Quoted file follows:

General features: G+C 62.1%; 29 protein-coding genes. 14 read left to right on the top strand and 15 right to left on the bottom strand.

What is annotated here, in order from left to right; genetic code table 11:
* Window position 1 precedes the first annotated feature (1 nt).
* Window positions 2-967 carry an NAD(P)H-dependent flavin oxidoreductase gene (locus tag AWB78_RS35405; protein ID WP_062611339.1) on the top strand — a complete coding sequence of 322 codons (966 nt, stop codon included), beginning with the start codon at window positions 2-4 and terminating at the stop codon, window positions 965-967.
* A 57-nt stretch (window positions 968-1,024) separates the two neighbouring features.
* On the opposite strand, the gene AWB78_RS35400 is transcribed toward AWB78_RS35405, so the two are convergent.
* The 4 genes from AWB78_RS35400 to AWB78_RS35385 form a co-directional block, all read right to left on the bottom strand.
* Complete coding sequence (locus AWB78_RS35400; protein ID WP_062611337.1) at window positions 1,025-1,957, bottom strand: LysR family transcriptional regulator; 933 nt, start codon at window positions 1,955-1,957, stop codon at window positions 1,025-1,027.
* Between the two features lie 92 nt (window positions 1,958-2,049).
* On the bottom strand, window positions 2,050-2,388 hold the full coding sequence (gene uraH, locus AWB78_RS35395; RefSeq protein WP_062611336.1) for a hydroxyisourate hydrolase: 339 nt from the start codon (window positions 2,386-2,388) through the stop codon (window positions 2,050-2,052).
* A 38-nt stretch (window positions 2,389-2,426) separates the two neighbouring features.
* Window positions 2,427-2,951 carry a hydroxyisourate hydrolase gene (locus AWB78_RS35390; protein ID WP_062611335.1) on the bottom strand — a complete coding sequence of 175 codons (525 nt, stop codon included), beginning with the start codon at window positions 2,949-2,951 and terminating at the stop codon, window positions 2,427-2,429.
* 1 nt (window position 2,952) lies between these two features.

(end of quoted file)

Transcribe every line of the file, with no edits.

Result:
General features: G+C 62.1%; 29 protein-coding genes. 14 read left to right on the top strand and 15 right to left on the bottom strand.

What is annotated here, in order from left to right; genetic code table 11:
* Window position 1 precedes the first annotated feature (1 nt).
* Window positions 2-967 carry an NAD(P)H-dependent flavin oxidoreductase gene (locus tag AWB78_RS35405; protein ID WP_062611339.1) on the top strand — a complete coding sequence of 322 codons (966 nt, stop codon included), beginning with the start codon at window positions 2-4 and terminating at the stop codon, window positions 965-967.
* A 57-nt stretch (window positions 968-1,024) separates the two neighbouring features.
* On the opposite strand, the gene AWB78_RS35400 is transcribed toward AWB78_RS35405, so the two are convergent.
* The 4 genes from AWB78_RS35400 to AWB78_RS35385 form a co-directional block, all read right to left on the bottom strand.
* Complete coding sequence (locus AWB78_RS35400; protein ID WP_062611337.1) at window positions 1,025-1,957, bottom strand: LysR family transcriptional regulator; 933 nt, start codon at window positions 1,955-1,957, stop codon at window positions 1,025-1,027.
* Between the two features lie 92 nt (window positions 1,958-2,049).
* On the bottom strand, window positions 2,050-2,388 hold the full coding sequence (gene uraH, locus AWB78_RS35395; RefSeq protein WP_062611336.1) for a hydroxyisourate hydrolase: 339 nt from the start codon (window positions 2,386-2,388) through the stop codon (window positions 2,050-2,052).
* A 38-nt stretch (window positions 2,389-2,426) separates the two neighbouring features.
* Window positions 2,427-2,951 carry a hydroxyisourate hydrolase gene (locus AWB78_RS35390; protein ID WP_062611335.1) on the bottom strand — a complete coding sequence of 175 codons (525 nt, stop codon included), beginning with the start codon at window positions 2,949-2,951 and terminating at the stop codon, window positions 2,427-2,429.
* 1 nt (window position 2,952) lies between these two features.